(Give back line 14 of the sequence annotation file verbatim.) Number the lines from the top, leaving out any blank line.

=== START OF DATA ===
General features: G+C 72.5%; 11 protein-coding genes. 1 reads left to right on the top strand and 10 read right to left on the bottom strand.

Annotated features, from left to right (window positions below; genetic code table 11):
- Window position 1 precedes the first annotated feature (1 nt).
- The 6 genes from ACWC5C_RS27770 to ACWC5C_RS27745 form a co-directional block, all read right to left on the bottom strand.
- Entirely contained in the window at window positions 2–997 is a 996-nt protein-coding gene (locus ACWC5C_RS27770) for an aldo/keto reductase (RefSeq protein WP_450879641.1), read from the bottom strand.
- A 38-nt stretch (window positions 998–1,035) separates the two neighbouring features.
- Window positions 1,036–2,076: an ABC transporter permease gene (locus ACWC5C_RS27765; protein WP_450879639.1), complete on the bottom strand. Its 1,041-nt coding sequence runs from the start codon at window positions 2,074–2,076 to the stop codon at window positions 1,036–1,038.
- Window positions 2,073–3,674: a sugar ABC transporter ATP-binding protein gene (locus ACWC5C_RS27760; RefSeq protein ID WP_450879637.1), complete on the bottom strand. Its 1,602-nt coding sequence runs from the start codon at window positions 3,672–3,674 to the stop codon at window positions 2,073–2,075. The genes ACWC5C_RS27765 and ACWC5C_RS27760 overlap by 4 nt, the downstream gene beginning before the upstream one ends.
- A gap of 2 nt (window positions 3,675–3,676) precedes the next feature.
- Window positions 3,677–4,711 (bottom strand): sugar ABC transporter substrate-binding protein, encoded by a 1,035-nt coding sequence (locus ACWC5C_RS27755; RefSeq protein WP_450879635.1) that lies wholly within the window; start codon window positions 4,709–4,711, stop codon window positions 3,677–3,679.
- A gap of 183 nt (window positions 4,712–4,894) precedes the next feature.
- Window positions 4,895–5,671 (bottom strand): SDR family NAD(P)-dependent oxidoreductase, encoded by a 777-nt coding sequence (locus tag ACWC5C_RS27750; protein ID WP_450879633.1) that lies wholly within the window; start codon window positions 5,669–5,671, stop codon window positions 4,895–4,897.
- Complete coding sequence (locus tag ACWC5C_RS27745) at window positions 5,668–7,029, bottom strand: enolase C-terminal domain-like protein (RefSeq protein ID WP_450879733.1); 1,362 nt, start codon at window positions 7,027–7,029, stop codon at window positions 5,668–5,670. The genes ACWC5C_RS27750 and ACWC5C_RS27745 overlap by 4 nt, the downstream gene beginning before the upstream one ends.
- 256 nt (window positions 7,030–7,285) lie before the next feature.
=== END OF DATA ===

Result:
- 256 nt (window positions 7,030–7,285) lie before the next feature.